The reason you purchased an investment property was to make money, right? Renting to your friends and family is the fastest way to not achieve that goal. For starters, you’re much more likely to be lenient about missed rent payments when the tenant is your sister or your best friend. Additionally, disputes about the property can bring your relationship to a crashing halt.
If you want to continue a happy, healthy relationship with someone, don’t become their landlord. Despite having the best of intentions, it’s just not a good idea.

6. Bonus Tip: Hire a Property Manager
Being a landlord can be a serious headache, but it can also be extremely lucrative. Hiring a property manager can alleviate the stress of being a landlord and can help you with the tips above. Property management groups can assist in your organization as a new landlord, make it easier to collect rent payments online and on time, and can offer maintenance services from trusted professionals. As a first-time landlord, working with a property manager can also make you appear more legitimate and professional to potential tenants, and will help you to be more profitable with your investment in the long run.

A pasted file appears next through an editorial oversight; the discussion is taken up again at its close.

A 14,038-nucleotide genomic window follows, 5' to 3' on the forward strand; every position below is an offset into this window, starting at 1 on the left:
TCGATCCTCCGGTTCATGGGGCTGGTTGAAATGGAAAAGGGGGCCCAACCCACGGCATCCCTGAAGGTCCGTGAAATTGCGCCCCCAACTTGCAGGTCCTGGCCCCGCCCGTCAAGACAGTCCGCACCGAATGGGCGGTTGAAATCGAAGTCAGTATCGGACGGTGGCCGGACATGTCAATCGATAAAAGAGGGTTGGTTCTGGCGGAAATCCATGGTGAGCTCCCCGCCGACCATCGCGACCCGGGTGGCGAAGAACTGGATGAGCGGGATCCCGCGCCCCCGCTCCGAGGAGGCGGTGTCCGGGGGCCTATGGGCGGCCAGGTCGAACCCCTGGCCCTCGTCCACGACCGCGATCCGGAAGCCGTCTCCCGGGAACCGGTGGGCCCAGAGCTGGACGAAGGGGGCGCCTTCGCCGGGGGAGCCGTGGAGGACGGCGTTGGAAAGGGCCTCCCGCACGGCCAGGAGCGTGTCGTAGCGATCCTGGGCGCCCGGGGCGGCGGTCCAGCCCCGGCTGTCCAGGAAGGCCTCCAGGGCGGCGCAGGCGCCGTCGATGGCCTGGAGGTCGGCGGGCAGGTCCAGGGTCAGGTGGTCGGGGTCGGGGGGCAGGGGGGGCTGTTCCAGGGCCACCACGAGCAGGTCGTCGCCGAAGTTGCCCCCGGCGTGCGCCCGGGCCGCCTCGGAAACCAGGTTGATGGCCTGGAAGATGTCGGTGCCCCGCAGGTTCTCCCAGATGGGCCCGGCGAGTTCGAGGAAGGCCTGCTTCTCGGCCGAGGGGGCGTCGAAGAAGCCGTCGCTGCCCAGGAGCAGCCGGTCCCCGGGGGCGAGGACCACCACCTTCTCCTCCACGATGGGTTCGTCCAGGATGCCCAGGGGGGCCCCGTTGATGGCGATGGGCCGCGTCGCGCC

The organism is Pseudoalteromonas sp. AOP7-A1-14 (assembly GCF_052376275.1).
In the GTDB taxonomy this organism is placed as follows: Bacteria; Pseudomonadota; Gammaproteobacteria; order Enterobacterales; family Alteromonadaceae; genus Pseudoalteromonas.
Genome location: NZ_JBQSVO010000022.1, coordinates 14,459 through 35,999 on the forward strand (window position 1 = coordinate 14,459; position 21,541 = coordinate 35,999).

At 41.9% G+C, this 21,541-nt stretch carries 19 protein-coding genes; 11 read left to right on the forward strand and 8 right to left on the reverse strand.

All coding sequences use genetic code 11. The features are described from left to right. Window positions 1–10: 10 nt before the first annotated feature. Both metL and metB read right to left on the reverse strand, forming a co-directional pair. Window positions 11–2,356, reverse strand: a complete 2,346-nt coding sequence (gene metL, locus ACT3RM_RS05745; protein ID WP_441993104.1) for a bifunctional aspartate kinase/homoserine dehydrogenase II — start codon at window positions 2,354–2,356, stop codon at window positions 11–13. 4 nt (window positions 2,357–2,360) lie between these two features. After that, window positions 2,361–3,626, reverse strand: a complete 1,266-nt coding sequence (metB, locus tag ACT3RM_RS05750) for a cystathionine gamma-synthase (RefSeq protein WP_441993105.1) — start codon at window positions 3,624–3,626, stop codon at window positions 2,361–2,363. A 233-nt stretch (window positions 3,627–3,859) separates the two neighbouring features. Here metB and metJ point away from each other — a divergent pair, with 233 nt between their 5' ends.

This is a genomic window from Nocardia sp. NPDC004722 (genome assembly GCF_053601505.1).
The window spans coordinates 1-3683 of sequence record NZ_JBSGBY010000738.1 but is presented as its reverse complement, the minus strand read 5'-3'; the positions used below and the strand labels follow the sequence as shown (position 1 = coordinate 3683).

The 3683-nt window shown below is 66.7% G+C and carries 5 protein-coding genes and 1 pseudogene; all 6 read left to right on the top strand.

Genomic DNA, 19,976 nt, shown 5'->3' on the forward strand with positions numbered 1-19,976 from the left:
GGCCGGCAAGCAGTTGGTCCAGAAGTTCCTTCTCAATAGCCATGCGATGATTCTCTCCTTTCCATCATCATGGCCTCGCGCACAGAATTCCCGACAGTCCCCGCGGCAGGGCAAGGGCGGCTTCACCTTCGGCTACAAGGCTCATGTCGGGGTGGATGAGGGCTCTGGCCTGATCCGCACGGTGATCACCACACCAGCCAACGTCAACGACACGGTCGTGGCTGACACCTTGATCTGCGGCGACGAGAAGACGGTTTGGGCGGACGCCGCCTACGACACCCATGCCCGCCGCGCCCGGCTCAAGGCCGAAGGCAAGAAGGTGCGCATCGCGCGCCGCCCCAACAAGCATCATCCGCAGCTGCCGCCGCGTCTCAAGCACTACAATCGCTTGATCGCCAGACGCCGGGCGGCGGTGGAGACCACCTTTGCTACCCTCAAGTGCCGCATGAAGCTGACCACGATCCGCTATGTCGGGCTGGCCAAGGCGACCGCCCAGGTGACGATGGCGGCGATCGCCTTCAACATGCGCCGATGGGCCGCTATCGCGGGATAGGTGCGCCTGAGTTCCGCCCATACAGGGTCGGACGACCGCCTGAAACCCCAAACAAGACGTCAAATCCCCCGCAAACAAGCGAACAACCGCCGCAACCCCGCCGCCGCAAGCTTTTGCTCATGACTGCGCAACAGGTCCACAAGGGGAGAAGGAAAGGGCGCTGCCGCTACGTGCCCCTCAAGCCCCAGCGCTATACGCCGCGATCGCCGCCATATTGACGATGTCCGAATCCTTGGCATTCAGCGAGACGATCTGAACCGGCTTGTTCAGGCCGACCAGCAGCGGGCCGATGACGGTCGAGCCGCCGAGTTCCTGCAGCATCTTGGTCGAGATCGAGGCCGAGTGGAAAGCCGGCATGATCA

Like any other endeavor, becoming a landlord will have its ups and downs. With a good amount of research and patience, you can be highly successful as an investment property owner. Our team of experts is committed to balancing the needs of the tenants with the interests of the property owner so that all parties are content and can work together seamlessly. Reedy and Company Realtors, LLC offers more to property investors than most in the industry, including in-house maintenance, leasing and collections, sales and acquisitions and more. For more information, visit